When daughter Frankie (referred to sarcastically by Cliff as “our little prima donna”) sprains her ankle and goes into an extended, attention-getting crying jag, stymieing Cliff’s attempt to romance Marion at the Palm Valley Inn, his angry impatience is pushed almost to the brink. Marion, consoling Cliff after snapping at him for pooh-poohing the dear wounded Frankie (whom we spot fighting with her sister), says he should take the vacation alone.
The Palm Valley Inn is a split-level desert resort that resembles something like an elaborate pickup bar; the bellhop tells Cliff there are “three women for every man,” pointing to sexual frustration as pandemic. Cliff is overjoyed to find Norma (they would both do well to note Freud’s idea that there are no accidents). The couple decides to romp in the sun; Cliff’s straight-up fidelity stays in place, but it is undermined by the smart screenplay and direction. When the two go horseback riding, a stable boy tells Cliff, “Don’t worry Mr. Groves, just ride her easy and it will all come back to you!” To which Cliff answers, “Amen.” When he escorts Norma to her room, a remarkable shot/countershot shows Norma pulling the drapes as Cliff stands outside, shadows suddenly covering his face as the light from her room is cut off. The film’s sexual angst is palpable, conveying in alternating sequences desire fulfilled and frustrated.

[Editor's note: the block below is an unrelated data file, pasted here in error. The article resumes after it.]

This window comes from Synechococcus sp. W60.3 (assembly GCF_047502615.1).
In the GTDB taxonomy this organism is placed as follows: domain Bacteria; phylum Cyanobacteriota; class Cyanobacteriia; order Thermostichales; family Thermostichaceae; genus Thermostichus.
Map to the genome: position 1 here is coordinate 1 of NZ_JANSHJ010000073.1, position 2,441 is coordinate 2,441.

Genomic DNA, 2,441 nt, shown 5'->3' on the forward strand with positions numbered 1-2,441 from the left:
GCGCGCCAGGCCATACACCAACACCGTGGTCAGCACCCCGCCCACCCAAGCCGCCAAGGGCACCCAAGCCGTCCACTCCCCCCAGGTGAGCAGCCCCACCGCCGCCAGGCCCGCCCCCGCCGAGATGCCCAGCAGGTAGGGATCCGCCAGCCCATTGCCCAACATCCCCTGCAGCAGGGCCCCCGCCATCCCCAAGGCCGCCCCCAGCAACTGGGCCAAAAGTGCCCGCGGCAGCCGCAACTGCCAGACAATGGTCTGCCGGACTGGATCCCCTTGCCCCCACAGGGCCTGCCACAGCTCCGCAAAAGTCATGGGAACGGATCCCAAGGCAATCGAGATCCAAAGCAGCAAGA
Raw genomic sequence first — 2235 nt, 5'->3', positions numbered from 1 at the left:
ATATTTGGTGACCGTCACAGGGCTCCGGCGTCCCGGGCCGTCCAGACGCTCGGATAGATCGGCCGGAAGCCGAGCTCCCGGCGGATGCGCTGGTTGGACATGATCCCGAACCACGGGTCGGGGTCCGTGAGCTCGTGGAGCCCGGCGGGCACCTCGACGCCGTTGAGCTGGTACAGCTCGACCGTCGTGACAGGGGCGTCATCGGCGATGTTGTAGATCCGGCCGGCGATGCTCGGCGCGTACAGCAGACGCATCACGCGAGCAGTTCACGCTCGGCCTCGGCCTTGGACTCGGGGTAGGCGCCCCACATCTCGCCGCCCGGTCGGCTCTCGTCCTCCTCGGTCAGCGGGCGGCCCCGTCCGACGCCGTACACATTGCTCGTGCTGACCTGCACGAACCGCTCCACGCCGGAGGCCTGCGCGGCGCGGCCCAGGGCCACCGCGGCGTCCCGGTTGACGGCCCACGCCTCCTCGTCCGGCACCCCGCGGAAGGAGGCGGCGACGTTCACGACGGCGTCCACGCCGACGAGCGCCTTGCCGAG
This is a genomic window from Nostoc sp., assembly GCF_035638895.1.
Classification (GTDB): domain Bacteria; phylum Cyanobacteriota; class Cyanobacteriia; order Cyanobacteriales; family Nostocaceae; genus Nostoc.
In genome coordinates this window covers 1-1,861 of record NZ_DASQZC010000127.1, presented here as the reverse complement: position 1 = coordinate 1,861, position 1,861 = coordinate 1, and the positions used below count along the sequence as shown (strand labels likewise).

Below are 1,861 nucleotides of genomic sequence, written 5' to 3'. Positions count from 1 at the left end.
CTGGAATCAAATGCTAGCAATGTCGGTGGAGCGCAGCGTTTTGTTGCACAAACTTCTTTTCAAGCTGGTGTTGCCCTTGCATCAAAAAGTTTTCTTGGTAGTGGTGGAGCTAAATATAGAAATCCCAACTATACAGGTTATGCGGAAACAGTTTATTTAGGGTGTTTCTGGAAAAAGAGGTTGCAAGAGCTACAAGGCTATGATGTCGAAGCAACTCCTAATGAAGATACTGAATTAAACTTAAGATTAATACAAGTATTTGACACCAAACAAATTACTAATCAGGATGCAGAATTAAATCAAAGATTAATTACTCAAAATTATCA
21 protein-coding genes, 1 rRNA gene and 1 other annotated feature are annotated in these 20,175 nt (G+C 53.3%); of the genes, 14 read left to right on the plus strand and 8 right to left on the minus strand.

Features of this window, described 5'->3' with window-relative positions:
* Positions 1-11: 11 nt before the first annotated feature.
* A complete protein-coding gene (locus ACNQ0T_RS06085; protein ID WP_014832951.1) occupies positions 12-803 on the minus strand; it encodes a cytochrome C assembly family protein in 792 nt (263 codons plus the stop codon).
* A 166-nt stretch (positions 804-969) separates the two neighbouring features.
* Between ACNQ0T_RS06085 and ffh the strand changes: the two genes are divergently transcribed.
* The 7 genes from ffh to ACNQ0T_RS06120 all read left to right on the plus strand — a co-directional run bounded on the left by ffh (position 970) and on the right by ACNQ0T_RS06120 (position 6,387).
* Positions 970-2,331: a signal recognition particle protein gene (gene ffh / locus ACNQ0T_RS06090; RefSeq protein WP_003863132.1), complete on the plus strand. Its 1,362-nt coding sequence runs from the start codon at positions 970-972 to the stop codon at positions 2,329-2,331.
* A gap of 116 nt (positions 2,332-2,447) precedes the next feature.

The dramatic hub occurs when Vinnie, his fiancée Ann, and their pals turn up at Palm Valley, thinking they will enjoy some weekend fun on their father’s dime, but Vinnie’s discovery of his father and Norma sours things and turns him into the family policeman. As Vinnie, square-jawed William Reynolds, a Jack Webb protégé (he appeared onDragnet and starred in the TV adaptation of Webb’s film Pete Kelly’s Blues) shows the same authoritarian, tight-assed arrogance he brought to a similar role in All That Heaven Allows. Vinnie wants to protect his mother and traditional family values, although Sirk suggests other motives. His struggle with his father is strikingly Oedipal as his seething anger toward Cliff grows while he obsesses over his mother’s fate. In case we have become too sympathetic toward Cliff, Norma remarks that Vinnie much resembles Cliff when he was younger, suggesting the son simply mirrors the father’s attitudes, which may be coming home to roost. Vinnie bolts from the dinner table where Cliff and Marion are hosting Norma to sulk outside, thrashing away petulantly at a shrub. This moment contains a quietly provocative scene, as Ann chides Vinnie, saying that she feels Cliff is completely honest, but that even if he were having an affair she “wouldn’t blame him.” The idea isn’t repeated, but it is one of the rare moments in cinema where “infidelity” is sanctioned outright (and by the female) as an alternative to an impossible marriage.